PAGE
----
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Chapter 11: Atmosphere

Ch. 11.1 Atmospheric Basics

Atmospheric Composition

Air is a combination of gases: nitrogen, oxygen, and particles of dust/water droplets/ice crystals.

Permanent Atmospheric Gases

About 99% is Nitrogen and oxygen. Remaining 1% consists of Argon, Carbon Dioxide, water vapor, and other trace gases. Over Earth's history, the composition of the atmosphere has changed greatly.

Variable Atmospheric Gases

Concentration of some gases not as constant over time. Water vapor and ozone can vary significantly from place to place.
Concentration of water vapor and carbon dioxide play a role in regulating the amount of energy the atmosphere absorbs and emits.

Water Vapor

Amount of water vapor can vary greatly over time and from one place to another. Varies with seasons, altitude of a air mass, and with properties of Earth's surface beneath the air (ie: desert).

Carbon Dioxide

Currently 0.038% of atmosphere; up from 0.028%. Is cycled between the atmosphere, the oceans, living organisms, and rocks.

Burning fossil fuels has caused recent rise in carbon dioxide.


Molecules of three oxygen atoms; located 20-50km above Earth's surface. Ozone concentration varies seasonally at high latitudes. Minimum is in spring. Chlorofluorocarbons (CFC's) react with ozone and break it down causing a decrease in recent years.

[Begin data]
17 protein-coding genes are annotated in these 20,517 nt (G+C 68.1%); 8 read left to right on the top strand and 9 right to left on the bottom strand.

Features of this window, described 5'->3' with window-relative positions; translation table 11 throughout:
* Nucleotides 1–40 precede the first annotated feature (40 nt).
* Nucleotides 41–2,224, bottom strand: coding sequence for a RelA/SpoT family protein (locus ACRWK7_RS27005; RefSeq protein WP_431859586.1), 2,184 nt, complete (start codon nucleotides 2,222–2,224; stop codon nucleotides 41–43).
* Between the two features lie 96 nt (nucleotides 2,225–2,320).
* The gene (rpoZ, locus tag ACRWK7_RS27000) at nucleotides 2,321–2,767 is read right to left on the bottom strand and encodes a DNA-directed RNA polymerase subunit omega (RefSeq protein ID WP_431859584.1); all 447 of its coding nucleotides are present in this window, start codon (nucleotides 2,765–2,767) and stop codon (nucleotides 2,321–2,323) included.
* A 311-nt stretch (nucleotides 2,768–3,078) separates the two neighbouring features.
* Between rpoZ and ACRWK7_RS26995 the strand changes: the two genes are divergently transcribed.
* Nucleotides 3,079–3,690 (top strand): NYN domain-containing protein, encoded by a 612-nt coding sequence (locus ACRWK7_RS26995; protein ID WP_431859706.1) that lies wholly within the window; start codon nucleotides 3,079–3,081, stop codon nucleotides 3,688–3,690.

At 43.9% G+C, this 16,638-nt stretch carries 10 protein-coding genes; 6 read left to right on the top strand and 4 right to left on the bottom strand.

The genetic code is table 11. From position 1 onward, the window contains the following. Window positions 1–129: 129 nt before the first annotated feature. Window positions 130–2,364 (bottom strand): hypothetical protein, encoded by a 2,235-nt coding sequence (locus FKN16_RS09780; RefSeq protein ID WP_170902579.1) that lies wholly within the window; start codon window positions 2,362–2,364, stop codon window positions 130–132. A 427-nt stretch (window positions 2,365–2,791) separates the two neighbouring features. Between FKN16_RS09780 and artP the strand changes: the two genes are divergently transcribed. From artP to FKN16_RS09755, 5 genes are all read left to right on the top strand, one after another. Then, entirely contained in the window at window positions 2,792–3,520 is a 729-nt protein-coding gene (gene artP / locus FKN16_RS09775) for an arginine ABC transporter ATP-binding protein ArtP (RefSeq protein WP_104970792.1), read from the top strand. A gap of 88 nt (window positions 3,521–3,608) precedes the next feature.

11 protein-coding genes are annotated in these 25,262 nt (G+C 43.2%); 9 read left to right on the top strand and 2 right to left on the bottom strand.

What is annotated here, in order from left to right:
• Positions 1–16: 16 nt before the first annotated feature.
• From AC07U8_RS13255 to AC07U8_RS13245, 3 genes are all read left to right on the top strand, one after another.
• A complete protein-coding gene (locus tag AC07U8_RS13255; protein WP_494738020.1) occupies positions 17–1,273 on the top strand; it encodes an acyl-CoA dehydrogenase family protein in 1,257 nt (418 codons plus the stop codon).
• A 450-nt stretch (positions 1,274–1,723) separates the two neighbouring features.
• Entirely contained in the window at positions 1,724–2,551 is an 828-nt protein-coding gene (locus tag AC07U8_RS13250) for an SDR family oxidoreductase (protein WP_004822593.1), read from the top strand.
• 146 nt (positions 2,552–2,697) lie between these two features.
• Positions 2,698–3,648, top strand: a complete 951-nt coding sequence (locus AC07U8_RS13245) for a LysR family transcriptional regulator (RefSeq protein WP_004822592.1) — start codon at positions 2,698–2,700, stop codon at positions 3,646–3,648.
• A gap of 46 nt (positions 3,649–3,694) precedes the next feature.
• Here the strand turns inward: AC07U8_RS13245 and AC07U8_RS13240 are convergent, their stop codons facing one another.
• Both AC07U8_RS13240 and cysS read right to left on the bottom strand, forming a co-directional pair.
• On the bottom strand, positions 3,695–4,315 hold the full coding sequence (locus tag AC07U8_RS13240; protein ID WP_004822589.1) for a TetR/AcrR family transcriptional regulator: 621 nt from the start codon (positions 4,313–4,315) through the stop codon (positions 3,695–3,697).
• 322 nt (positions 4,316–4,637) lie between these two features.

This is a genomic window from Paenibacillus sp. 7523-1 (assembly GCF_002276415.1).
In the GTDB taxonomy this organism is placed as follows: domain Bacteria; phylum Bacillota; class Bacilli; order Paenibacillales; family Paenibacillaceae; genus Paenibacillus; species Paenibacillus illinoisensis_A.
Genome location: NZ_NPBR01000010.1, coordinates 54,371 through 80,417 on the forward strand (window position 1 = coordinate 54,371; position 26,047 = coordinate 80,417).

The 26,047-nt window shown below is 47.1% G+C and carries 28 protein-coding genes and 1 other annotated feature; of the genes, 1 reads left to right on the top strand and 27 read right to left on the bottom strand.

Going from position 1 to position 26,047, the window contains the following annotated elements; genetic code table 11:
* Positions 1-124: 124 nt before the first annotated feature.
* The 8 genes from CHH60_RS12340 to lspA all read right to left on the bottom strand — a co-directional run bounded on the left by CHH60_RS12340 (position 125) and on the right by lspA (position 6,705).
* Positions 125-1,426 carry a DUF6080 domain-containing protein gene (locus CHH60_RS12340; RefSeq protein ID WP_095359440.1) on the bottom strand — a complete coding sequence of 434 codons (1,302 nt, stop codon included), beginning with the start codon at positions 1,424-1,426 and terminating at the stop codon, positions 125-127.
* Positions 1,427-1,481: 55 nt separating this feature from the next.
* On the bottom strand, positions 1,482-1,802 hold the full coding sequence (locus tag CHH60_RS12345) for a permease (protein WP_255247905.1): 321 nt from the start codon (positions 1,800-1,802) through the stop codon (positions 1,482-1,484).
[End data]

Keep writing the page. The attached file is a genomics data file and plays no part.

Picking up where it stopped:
Atmospheric Particles

Atmosphere contains variable amounts of solids: dust and soil, salt particles, ice, microorganisms (bacteria and fungi).

Atmospheric Layers

Five layers that vary by composition and temperature.

  1. Troposphere- closest to Earth and contains most of the mass of the atmosphere. Layer in which weather occurs. Temperatures decrease as elevation increases until tropopause.
  2. Stratosphere- contains the ozone layer. Temperature increases with altitude due to ozone molecules absorbing ultraviolet radiation from the sun until stratopause. 99.9% of atmosphere mass is below the stratopause.
  3. Mesosphere- temperatures decrease with altitude until mesopause.
  4. Thermosphere- temperature rises due to low density of air. Contains ionosphere which is composed of electrically charged particles.
  5. Exosphere- outermost layer with no clear boundary. Molecules spaced far apart and can escape into space.